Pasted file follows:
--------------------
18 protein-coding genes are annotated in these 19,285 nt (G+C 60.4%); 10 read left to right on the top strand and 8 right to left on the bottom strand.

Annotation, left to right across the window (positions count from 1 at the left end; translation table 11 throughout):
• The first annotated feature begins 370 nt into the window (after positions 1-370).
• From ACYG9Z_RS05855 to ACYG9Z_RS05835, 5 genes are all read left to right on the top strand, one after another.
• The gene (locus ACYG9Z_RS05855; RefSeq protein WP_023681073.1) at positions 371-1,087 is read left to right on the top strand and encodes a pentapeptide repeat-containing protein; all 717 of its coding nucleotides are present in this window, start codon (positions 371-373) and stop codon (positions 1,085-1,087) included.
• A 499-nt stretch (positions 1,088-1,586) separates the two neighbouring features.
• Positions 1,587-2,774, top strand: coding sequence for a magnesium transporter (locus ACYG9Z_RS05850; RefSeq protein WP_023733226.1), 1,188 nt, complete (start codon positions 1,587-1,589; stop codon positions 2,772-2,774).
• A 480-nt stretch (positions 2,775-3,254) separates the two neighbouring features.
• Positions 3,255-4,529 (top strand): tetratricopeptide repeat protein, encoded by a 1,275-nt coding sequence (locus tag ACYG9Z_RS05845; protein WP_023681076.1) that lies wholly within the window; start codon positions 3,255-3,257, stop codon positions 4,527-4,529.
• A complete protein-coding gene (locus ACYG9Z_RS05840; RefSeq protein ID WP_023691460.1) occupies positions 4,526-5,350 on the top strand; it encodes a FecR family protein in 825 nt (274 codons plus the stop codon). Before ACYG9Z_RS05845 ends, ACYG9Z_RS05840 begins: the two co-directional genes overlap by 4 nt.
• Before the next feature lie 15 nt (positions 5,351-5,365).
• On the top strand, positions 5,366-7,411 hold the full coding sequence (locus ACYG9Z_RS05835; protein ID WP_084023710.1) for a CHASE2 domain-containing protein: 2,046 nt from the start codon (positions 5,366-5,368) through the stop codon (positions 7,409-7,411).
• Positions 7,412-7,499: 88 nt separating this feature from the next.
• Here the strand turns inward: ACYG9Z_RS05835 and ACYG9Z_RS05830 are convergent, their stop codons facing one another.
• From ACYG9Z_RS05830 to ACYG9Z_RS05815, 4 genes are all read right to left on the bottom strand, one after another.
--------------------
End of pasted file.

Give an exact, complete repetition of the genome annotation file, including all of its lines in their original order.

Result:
18 protein-coding genes are annotated in these 19,285 nt (G+C 60.4%); 10 read left to right on the top strand and 8 right to left on the bottom strand.

Annotation, left to right across the window (positions count from 1 at the left end; translation table 11 throughout):
• The first annotated feature begins 370 nt into the window (after positions 1-370).
• From ACYG9Z_RS05855 to ACYG9Z_RS05835, 5 genes are all read left to right on the top strand, one after another.
• The gene (locus ACYG9Z_RS05855; RefSeq protein WP_023681073.1) at positions 371-1,087 is read left to right on the top strand and encodes a pentapeptide repeat-containing protein; all 717 of its coding nucleotides are present in this window, start codon (positions 371-373) and stop codon (positions 1,085-1,087) included.
• A 499-nt stretch (positions 1,088-1,586) separates the two neighbouring features.
• Positions 1,587-2,774, top strand: coding sequence for a magnesium transporter (locus ACYG9Z_RS05850; RefSeq protein WP_023733226.1), 1,188 nt, complete (start codon positions 1,587-1,589; stop codon positions 2,772-2,774).
• A 480-nt stretch (positions 2,775-3,254) separates the two neighbouring features.
• Positions 3,255-4,529 (top strand): tetratricopeptide repeat protein, encoded by a 1,275-nt coding sequence (locus tag ACYG9Z_RS05845; protein WP_023681076.1) that lies wholly within the window; start codon positions 3,255-3,257, stop codon positions 4,527-4,529.
• A complete protein-coding gene (locus ACYG9Z_RS05840; RefSeq protein ID WP_023691460.1) occupies positions 4,526-5,350 on the top strand; it encodes a FecR family protein in 825 nt (274 codons plus the stop codon). Before ACYG9Z_RS05845 ends, ACYG9Z_RS05840 begins: the two co-directional genes overlap by 4 nt.
• Before the next feature lie 15 nt (positions 5,351-5,365).
• On the top strand, positions 5,366-7,411 hold the full coding sequence (locus ACYG9Z_RS05835; protein ID WP_084023710.1) for a CHASE2 domain-containing protein: 2,046 nt from the start codon (positions 5,366-5,368) through the stop codon (positions 7,409-7,411).
• Positions 7,412-7,499: 88 nt separating this feature from the next.
• Here the strand turns inward: ACYG9Z_RS05835 and ACYG9Z_RS05830 are convergent, their stop codons facing one another.
• From ACYG9Z_RS05830 to ACYG9Z_RS05815, 4 genes are all read right to left on the bottom strand, one after another.